Another cryptocurrency exchange has been the subject of a potential theft. This time around, the victim is IDAX, and its CEO is accused of stealing the private keys that allows access to customer funds.

IDAX: The Latest Victim of Crypto Thievery

If this doesn’t sound familiar, it should. The situation is basically a play on what happened earlier this year with Quadriga CX, the notorious cryptocurrency exchange in Canada that’s been responsible for the loss of roughly $200 million crypto funds. The head honcho of Quadriga – Gerald Cotten – passed away due to Chron’s Disease while working abroad in India.

Following reports of his death, it was revealed that Cotten was the only person in control of the keys that permitted access to customers’ money. This means that nobody with Quadriga could gain control of or withdraw their funds. Many customers turned to Cotten’s widow, claiming she could potentially open the door for everyone missing out, and when that didn’t work, a class-action suit followed.

The situation appeared rather grim and sad until it was suggested that Cotten may have embezzled customer funds prior to his unfortunate – and unexpected – passing.

These circumstances surrounding IDAX are a little different in that the CEO is still alive, but he is allegedly missing, and so is all the money he took. At this stage, no other staff member or executive with the exchange can lay claim to the money, nor have they been able to decipher where it’s being held.

IDAX is a relatively small cryptocurrency exchange when compared with enterprises like Kraken, Coinbase and Binance, though according to Coin Market Cap, the company did manage to oversee more than $500 million in daily bitcoin trades. At the time of writing, all future deposits and withdrawals have been paused.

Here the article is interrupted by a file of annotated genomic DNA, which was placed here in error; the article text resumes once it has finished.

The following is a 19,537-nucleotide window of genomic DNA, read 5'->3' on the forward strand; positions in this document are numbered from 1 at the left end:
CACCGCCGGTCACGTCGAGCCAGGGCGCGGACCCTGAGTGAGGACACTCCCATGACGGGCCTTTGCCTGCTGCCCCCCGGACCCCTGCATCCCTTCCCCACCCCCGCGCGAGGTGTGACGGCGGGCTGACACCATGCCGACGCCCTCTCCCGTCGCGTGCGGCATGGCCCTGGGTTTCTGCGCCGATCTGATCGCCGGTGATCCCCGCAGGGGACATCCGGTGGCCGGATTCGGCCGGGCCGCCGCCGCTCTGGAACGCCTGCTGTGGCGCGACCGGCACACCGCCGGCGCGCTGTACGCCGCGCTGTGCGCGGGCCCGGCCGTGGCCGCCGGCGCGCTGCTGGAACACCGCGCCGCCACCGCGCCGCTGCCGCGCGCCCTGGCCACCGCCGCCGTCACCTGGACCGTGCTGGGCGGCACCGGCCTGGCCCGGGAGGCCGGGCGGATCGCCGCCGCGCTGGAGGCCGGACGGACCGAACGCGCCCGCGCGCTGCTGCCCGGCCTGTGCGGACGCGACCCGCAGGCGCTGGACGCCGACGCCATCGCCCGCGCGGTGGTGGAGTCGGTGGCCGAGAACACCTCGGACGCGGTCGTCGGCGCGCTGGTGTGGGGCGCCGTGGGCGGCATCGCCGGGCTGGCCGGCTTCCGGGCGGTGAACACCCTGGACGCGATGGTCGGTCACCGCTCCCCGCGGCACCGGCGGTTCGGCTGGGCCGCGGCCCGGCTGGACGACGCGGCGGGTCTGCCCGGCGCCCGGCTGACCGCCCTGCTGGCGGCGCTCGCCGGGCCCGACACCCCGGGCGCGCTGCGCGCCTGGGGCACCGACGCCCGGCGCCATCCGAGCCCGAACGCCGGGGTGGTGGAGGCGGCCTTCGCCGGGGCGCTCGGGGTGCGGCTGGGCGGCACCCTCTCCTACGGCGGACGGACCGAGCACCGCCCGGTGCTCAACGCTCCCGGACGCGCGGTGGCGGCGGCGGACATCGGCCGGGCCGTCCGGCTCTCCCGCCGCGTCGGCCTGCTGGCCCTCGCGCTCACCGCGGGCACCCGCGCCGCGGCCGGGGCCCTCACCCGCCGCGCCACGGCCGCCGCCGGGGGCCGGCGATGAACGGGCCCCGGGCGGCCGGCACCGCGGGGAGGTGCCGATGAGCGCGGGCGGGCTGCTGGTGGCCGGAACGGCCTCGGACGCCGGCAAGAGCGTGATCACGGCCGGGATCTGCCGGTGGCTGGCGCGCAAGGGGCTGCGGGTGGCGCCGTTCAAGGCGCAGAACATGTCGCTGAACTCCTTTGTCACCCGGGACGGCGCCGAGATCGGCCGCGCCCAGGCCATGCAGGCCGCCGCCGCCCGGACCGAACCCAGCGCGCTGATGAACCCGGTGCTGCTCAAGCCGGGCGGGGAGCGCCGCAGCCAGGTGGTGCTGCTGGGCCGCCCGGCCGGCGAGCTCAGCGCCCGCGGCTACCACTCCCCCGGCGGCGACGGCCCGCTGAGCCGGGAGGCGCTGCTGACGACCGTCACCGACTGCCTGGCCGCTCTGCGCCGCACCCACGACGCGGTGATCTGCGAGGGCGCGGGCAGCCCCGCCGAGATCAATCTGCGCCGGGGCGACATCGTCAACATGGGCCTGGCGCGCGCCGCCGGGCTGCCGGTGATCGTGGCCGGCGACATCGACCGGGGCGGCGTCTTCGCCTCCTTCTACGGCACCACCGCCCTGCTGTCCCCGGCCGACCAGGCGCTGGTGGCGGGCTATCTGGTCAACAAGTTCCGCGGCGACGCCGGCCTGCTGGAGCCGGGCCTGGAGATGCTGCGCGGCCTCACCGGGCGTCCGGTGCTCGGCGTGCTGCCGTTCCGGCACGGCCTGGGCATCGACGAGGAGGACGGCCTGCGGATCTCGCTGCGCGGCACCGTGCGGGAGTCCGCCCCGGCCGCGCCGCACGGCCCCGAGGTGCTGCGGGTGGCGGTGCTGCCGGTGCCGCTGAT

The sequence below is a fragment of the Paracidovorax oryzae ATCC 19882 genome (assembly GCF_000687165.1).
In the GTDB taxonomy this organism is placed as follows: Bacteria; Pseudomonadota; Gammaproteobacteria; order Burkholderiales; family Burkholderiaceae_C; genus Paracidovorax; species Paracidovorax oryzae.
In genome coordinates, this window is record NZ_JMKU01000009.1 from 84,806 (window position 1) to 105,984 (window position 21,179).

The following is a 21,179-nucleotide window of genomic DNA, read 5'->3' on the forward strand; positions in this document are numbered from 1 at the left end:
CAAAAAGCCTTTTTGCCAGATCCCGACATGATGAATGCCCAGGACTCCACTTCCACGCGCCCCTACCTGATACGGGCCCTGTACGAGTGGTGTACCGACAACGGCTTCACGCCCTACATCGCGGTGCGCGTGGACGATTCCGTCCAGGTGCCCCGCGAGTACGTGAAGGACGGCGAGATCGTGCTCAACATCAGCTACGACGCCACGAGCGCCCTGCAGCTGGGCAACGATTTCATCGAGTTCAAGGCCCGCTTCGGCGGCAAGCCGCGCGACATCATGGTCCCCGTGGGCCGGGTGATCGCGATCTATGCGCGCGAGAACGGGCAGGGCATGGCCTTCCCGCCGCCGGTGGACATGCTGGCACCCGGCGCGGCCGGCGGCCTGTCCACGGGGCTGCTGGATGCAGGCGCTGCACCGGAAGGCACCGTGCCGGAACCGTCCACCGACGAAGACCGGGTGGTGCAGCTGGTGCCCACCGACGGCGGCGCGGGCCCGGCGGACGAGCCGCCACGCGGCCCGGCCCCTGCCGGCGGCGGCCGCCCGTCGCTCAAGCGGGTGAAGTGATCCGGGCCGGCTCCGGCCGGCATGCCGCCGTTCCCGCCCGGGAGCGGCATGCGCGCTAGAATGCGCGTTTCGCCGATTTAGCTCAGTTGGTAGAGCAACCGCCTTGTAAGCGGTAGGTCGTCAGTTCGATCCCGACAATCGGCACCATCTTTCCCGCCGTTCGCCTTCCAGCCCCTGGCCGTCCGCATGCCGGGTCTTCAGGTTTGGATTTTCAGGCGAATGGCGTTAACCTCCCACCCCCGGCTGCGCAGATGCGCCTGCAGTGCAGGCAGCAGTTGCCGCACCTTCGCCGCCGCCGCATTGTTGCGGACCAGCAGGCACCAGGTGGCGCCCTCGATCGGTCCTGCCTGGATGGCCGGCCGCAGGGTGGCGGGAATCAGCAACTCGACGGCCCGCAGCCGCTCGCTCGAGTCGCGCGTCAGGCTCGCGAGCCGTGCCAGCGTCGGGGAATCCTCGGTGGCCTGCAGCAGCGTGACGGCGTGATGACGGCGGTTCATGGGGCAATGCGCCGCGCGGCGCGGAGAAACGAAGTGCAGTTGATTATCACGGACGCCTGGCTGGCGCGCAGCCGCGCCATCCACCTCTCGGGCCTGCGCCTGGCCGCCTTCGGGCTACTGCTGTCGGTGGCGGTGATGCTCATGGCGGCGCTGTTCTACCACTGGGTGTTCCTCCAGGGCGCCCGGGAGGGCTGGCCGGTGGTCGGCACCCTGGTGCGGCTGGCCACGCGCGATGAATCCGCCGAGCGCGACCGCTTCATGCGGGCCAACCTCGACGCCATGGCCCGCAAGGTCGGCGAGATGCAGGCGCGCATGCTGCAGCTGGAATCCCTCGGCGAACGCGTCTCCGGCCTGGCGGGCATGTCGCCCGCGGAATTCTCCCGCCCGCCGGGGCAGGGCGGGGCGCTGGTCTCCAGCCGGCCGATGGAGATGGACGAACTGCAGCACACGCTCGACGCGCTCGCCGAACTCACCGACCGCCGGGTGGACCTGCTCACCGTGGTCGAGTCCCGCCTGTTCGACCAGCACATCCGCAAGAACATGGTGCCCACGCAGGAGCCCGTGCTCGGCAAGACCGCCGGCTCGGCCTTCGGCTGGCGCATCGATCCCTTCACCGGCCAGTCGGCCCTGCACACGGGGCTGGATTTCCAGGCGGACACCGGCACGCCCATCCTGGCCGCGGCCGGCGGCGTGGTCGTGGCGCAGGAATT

What is it about cryptocurrency exchanges that seems to make them the perfect targets for crypto thieves and hackers? Is it their lagging security measures? Is it the fact that they oversee so many transactions that reading or pinpointing specific addresses is somehow difficult?

In the past, several exchanges have been hit, resulting in nearly $5 billion in losses according to a new report issued by cybersecurity firm Cipher Trace. Among the world’s biggest victims have been Mt. Gox and Coincheck, both of which are (or were) stationed in Japan. Mt. Gox lost well over $400 million in bitcoin funds, while Coincheck saw more than half-a-billion in crypto losses.

This Sounds Familiar

Just recently, popular South Korean cryptocurrency exchange Up Bit was hit with a hack that saw nearly $50 million in crypto funds disappear overnight.

In the case of IDAX, the funds stolen did not come from hot wallets but from cold storage, thereby implying that this was likely an inside job considering cold storage is usually harder to infiltrate.

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